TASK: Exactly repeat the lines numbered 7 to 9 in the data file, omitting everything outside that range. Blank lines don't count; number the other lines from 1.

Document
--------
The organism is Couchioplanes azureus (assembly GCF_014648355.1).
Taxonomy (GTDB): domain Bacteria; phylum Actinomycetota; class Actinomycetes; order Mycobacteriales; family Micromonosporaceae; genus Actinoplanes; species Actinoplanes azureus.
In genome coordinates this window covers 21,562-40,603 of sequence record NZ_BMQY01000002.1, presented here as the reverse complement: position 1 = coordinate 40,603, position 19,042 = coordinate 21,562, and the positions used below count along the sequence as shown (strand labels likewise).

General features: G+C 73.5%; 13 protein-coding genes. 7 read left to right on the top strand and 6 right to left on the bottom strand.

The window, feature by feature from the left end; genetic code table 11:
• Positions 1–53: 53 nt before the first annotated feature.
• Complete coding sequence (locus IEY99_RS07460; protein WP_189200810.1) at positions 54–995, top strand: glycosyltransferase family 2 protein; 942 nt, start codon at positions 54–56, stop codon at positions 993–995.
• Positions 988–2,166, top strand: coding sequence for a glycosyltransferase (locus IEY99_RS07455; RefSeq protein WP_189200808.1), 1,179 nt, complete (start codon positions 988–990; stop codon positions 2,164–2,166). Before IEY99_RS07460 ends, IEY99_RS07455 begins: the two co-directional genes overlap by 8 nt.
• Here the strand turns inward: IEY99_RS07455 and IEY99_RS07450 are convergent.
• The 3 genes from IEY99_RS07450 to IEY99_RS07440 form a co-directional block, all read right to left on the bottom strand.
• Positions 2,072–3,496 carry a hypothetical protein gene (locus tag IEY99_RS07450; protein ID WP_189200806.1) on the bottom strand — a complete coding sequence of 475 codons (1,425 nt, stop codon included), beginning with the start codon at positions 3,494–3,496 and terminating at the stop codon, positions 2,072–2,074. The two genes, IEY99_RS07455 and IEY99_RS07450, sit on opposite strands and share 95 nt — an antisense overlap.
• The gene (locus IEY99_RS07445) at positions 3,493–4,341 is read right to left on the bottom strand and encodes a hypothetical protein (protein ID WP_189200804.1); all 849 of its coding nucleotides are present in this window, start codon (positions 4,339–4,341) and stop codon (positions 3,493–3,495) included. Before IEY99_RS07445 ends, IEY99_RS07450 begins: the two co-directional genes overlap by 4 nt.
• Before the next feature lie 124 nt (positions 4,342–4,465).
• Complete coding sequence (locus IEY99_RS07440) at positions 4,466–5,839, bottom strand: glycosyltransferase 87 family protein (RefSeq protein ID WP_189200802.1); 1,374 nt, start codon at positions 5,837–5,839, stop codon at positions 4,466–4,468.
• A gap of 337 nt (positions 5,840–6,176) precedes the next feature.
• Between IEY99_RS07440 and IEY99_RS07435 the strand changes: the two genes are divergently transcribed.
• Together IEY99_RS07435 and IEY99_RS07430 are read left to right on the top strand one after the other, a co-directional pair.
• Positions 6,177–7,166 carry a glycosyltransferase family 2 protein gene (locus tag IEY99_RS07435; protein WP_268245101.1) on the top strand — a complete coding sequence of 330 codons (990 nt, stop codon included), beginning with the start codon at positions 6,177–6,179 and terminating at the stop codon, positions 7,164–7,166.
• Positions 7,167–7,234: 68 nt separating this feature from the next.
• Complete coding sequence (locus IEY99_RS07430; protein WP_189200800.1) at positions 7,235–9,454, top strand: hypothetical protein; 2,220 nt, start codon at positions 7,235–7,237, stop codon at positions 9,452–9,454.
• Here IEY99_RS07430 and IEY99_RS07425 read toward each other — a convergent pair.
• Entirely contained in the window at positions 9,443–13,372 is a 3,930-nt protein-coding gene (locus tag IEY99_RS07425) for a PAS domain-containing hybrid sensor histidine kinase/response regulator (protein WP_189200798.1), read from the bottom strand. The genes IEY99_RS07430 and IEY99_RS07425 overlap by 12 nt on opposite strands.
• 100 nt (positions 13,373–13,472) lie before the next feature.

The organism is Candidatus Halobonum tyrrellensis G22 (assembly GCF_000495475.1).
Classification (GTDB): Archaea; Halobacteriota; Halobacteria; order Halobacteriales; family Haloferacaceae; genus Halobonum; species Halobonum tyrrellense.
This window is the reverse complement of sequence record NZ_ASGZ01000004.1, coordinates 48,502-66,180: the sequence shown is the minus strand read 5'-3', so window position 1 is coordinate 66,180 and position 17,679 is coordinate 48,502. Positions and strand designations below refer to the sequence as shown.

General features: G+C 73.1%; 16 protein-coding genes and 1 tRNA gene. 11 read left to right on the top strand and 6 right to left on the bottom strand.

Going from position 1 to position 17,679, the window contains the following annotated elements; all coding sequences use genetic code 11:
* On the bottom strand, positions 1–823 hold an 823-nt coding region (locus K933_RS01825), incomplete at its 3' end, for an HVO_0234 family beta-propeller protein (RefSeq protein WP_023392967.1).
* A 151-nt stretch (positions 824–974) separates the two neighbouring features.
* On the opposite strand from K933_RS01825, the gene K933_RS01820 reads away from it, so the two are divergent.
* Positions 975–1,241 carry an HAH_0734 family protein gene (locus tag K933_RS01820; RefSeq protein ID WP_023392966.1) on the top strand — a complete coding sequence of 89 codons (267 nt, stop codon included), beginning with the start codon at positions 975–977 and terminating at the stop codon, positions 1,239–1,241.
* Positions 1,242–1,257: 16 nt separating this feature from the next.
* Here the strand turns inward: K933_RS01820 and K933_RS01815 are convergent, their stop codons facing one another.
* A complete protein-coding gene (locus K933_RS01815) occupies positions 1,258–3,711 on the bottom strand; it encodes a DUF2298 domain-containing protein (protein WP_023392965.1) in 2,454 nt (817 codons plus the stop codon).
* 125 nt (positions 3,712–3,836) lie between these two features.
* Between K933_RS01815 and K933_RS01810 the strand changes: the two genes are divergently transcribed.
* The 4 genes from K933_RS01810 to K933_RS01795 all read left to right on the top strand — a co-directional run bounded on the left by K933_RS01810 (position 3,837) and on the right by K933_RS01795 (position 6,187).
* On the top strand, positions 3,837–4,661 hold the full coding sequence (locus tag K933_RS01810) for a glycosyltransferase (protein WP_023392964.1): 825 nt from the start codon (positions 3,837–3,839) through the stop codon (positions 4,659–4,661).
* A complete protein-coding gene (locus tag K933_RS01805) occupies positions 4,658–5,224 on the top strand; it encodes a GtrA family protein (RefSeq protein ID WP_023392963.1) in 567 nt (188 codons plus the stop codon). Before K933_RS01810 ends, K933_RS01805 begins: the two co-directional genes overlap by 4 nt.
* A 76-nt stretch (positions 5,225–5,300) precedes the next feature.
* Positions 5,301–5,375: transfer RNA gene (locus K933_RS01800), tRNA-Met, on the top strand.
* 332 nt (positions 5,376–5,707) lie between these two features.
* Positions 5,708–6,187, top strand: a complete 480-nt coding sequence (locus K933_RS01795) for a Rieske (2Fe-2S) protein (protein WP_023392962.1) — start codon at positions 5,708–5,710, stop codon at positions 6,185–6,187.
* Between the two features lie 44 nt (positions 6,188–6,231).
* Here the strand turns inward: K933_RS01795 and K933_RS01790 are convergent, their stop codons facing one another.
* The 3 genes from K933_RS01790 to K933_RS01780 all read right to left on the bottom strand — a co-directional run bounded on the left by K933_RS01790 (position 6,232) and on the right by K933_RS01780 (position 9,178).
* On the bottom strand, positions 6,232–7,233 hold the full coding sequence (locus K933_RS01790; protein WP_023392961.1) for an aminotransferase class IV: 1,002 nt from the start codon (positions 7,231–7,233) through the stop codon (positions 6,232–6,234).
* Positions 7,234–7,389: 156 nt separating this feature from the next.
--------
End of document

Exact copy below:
• Complete coding sequence (locus IEY99_RS07460; protein WP_189200810.1) at positions 54–995, top strand: glycosyltransferase family 2 protein; 942 nt, start codon at positions 54–56, stop codon at positions 993–995.
• Positions 988–2,166, top strand: coding sequence for a glycosyltransferase (locus IEY99_RS07455; RefSeq protein WP_189200808.1), 1,179 nt, complete (start codon positions 988–990; stop codon positions 2,164–2,166). Before IEY99_RS07460 ends, IEY99_RS07455 begins: the two co-directional genes overlap by 8 nt.
• Here the strand turns inward: IEY99_RS07455 and IEY99_RS07450 are convergent.